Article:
Beijing to send strategic bombers for ‘real combat’ practice during Int’l Army Games in Russia
The Chinese air force will send its H-6K strategic bombers to participate in the upcoming International Army Games in Russia later this month, which were praised by the PLA as an effective practice under “real combat conditions.”
Airborne troops will be using the aircraft of China's vast air fleet –comprised of J-10A fighters, JH-7A fighter-bombers, H-6K bombers, IL-76 and Y-9 transport aircraft– in showcasing their skills at the games, which kick off July 28. China will join the ranks of 32 nations competing in 26 military contests which will take place at various Russian military training facilities. Last year China came in second, behind Russia and ahead of Kazakhstan.
This year's competition will witness H-6K bombers and Y-9 transport aircraft perform outside of China for the first time in military competitions, a spokesperson for the PLA Air Force announced Thursday.
“Participation in the International Army Games is an effective way to improve fighting capabilities under real combat conditions,” Xinhua quoted the spokesperson as saying. “The troops will strengthen military training and war-preparedness to improve their ability to safeguard China's sovereignty and territorial integrity.”
The H-6K, the most modern modification of the license-built copy of the Soviet Tupolev Tu-16, is a twin-engine strategic bomber that is potentially capable of confronting US carrier battle groups to defend China's airspace. Beijing has actively used its H-6K bombers, with nuclear strike capability, to perform long-range drills near Japan and has previously used them in exercises over the South China Sea, and the 180-kilometers-wide Taiwan Strait.
All of the above-mentioned regions have become a source of tension between Beijing and Washington. Just last week two US destroyers, the USS Mustin and the USS Benfold, passed through the Taiwan Strait in what China believes to be a gross violation of its One China Policy, which recognizes Taiwan as part of China.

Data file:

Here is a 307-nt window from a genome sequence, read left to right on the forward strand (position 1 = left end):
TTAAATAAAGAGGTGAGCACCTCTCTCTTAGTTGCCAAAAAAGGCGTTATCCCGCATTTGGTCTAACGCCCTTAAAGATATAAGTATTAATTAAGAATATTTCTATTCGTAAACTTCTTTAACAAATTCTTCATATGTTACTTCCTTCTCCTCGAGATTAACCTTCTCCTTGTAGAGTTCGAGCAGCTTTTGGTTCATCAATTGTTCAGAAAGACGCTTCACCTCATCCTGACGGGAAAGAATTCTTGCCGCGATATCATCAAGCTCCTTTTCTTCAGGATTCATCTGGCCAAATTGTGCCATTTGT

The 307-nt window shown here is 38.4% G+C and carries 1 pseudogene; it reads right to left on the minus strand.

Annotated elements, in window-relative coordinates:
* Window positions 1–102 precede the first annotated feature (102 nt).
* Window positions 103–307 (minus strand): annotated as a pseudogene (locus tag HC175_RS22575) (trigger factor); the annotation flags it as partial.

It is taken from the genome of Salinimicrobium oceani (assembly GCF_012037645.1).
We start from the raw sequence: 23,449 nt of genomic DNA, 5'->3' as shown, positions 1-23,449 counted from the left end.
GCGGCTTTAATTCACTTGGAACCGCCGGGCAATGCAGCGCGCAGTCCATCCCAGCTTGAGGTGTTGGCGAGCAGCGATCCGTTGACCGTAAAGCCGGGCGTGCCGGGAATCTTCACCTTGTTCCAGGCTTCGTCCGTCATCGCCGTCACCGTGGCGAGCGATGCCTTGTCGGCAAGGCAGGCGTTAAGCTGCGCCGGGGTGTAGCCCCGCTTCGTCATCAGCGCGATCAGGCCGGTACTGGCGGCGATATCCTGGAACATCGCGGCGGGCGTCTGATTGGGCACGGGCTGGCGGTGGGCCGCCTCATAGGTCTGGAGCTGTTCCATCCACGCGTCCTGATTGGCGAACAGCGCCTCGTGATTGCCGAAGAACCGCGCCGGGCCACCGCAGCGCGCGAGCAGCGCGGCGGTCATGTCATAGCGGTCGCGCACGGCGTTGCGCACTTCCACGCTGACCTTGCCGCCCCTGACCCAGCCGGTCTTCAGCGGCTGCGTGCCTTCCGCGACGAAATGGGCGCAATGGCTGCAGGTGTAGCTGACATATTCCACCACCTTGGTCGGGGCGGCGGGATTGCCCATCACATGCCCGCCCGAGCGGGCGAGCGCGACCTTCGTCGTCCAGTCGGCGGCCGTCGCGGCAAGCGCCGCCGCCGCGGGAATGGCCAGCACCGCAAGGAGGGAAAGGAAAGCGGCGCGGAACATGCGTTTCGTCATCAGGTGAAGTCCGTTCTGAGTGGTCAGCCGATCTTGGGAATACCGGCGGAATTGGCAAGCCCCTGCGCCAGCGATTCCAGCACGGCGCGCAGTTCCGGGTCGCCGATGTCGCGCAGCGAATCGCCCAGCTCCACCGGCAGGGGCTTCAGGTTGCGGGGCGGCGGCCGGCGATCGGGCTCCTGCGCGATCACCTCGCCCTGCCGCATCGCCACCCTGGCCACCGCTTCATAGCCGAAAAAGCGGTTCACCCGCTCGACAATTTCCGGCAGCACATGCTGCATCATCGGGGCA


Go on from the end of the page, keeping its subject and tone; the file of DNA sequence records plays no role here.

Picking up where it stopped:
Growing ties between Taipei and Washington remain a constant point of concern for China, especially after March of this year, when Donald Trump signed the Taiwan Travel Act, paving the way for reciprocal visits between US and Taipei officials. Defying China’s vocal protests, in April the US State Department allegedly greenlighted sales to Taiwan of the technology needed to build submarines. Taipei also wants to acquire M1A2 Abrams tanks, to serve as a coastal line of defense should mainland China chose to actively reassert its sovereignty over the island nation.
For years, the US has also agitated China by claiming a “freedom of navigation” in the region, sailing its warships and conducting strategic bomber patrol flights near the disputed areas of the South China Sea. To reinforce its territorial claims, Beijing has been building artificial islands and deploying military infrastructure on the Paracels, as well as on the Spratly Islands. In May, China landed the H-6K strategic bomber for the first time on Woody Island, the country’s largest military outpost in the South China Sea.
The strategic bomber also saw action in the East China Sea, where Beijing has repeatedly reminded Washington of its “inherent” sovereignty over the group of uninhabited islands. The US recognizes Senkaku/Diaoyu islands to be a part of Japan and has vowed to protect them, under a mutual defense agreement with Tokyo.
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